The Enid News and Eagle, Enid, OK

Local and State News

March 1, 2013

Water pressure back up

City of Enid gets power restored to remote water wells

ENID, Okla. — After nearly four days of working around the clock to restore power to remote water wells, the city of Enid on Friday restored industrial water use and increased residential water pressure.

A blizzard that blew through northwest and north-central Oklahoma Monday night knocked out power to much of the region, including the city’s more-than 100 wells near Ames, Drummond, Cleo Springs and Ringwood.

Crews from the city, OG&E Electric Services, Alfalfa Electric Cooperative and Koch Nitrogen worked all hours Tuesday through Friday to connect more than 40 generators to the well sites near Ames and Drummond, in many cases cutting paths through snow drifts to reach the wells.

Industrial water use was cut off, and residential water pressure cut by half Tuesday to conserve water, as demand outpaced the reduced supply.

Crews on Thursday were able to complete attaching generators to the Ames and Drummond wells, while the Cleo Springs and Ringwood wells remained without power.

Enid City Manager Eric Benson reported Friday afternoon the city had turned the corner in its effort to restore normal water service to its customers.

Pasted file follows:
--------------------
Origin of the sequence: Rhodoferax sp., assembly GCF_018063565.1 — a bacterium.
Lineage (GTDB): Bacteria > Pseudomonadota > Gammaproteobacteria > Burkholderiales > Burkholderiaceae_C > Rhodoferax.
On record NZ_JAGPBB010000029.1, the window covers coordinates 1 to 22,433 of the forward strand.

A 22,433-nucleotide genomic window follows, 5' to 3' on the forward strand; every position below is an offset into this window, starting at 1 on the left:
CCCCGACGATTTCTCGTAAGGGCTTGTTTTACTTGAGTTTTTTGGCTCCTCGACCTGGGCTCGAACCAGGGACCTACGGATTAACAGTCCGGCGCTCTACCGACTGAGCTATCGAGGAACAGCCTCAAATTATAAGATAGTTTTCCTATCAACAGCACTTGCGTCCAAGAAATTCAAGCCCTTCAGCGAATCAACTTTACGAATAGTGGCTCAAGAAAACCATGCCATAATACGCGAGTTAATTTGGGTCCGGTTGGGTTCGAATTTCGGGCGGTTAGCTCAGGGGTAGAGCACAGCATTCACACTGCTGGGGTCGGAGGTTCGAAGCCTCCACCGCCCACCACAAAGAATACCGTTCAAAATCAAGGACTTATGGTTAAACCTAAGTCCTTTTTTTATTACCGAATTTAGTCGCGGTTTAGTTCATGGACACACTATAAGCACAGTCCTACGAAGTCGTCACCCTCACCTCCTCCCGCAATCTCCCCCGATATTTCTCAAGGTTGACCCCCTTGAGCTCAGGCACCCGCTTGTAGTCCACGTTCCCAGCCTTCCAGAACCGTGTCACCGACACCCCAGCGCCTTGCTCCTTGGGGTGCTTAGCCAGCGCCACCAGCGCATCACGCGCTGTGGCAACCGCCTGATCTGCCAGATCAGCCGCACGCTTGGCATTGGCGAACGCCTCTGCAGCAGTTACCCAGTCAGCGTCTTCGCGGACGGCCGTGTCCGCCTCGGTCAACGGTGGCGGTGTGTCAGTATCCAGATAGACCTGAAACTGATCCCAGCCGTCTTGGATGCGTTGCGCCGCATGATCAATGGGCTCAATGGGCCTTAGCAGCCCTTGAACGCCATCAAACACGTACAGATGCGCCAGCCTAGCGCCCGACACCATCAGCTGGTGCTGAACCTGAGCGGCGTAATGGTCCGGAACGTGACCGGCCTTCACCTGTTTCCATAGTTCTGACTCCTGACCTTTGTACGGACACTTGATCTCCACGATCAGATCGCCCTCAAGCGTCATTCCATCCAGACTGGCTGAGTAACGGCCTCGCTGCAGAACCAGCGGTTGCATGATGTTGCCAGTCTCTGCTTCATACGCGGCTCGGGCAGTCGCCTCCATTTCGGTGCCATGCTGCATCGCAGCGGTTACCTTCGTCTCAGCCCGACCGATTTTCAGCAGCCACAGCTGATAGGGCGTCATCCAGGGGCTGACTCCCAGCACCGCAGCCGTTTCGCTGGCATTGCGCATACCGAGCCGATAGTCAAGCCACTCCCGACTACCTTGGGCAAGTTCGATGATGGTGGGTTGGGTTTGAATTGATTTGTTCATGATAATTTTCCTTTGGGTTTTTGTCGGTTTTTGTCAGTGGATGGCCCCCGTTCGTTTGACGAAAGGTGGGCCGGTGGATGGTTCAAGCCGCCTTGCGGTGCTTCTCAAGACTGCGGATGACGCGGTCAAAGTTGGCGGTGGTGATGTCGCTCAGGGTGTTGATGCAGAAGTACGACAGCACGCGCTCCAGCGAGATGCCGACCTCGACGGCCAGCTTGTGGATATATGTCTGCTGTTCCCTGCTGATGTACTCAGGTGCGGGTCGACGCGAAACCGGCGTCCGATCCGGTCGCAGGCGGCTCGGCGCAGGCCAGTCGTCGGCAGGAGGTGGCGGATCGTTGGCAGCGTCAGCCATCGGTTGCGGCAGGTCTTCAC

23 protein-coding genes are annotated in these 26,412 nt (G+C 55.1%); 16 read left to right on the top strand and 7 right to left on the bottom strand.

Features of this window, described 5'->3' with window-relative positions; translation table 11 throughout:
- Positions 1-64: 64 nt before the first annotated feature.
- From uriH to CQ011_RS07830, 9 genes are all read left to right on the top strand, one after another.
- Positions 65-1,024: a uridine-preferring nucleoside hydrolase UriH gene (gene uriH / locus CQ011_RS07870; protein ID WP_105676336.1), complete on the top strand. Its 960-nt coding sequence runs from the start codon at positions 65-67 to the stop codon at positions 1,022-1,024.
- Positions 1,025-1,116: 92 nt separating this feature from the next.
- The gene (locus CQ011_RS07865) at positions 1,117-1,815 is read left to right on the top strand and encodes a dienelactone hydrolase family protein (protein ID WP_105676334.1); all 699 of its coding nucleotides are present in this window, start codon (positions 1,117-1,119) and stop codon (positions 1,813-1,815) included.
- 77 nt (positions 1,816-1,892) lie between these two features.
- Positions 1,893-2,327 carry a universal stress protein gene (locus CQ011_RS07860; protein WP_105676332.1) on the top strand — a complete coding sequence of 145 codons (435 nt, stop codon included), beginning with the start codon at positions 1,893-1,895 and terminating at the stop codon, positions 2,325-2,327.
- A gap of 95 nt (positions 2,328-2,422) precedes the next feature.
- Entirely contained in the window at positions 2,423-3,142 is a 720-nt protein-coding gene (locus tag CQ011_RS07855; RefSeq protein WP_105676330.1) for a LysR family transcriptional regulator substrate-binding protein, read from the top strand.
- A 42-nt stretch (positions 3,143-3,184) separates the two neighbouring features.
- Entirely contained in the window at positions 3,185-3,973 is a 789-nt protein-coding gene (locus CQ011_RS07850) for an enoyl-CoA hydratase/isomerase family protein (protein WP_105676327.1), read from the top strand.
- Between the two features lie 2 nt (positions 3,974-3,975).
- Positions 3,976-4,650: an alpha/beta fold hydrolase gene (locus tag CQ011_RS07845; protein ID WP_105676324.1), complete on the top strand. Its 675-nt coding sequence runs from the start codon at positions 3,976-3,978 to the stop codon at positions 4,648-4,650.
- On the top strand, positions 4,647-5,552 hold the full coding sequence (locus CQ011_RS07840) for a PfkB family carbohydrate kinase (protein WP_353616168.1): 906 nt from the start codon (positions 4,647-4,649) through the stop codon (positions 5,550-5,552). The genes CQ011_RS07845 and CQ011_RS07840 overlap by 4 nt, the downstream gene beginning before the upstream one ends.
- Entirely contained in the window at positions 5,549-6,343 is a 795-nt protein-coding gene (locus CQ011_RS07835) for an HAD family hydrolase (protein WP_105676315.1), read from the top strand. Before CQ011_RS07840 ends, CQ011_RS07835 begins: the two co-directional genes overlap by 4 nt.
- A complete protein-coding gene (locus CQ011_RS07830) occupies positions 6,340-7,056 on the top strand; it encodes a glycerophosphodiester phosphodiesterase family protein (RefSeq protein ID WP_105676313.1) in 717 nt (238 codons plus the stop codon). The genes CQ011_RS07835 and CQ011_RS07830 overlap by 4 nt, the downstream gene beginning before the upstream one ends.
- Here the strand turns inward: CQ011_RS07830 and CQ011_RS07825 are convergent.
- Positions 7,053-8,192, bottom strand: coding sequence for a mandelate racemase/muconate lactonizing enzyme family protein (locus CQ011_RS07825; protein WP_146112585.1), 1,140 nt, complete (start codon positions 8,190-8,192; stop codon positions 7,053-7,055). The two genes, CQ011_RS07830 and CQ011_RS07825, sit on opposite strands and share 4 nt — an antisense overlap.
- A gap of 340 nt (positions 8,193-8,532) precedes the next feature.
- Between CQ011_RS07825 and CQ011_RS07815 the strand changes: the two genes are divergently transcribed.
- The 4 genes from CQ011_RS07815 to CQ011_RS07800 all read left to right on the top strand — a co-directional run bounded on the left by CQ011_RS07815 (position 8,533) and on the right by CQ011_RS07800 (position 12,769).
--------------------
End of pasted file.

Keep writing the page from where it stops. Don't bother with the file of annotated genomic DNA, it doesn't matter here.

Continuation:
He said by Friday morning the city’s storage reservoir on the east side was recharging at a rate sufficient to begin increasing residential water pressure.

The residential pressure was increased by about 2 psi per hour, Benson said, in order to prevent damage to the city’s water mains by increasing pressure too rapidly. Benson said Friday afternoon he expected residential service to be at full pressure by the evening.

By noon Friday, water resupply rates were sufficient to resume industrial water service.

Benson said industrial users agreed to a gradual restoration of service in order to prevent “slamming the system” and damaging the city’s industrial water lines. Industrial users were expected to be at full service Friday evening.

Late Friday afternoon the situation improved yet again when OG&E restored normal power to the Ames and Drummond wells.

But, the work was not done for city and utility crews.

With power restored to the Ames and Drummond wells, Benson said the work began to “leap-frog” generators to the Ames and Cleo Springs wells.

Benson said that task was hampered Friday by muddy roads and snow drifts that still blocked the path to remote wells.

Bulldozers were being used Friday afternoon to push through snow drifts and to drag trucks and generators in to the well sites.

City crews will continue the task today of connecting more than 30 generators to the Cleo Springs and Ringwood wells, while Alfalfa Electric Cooperative crews work to resume normal power.

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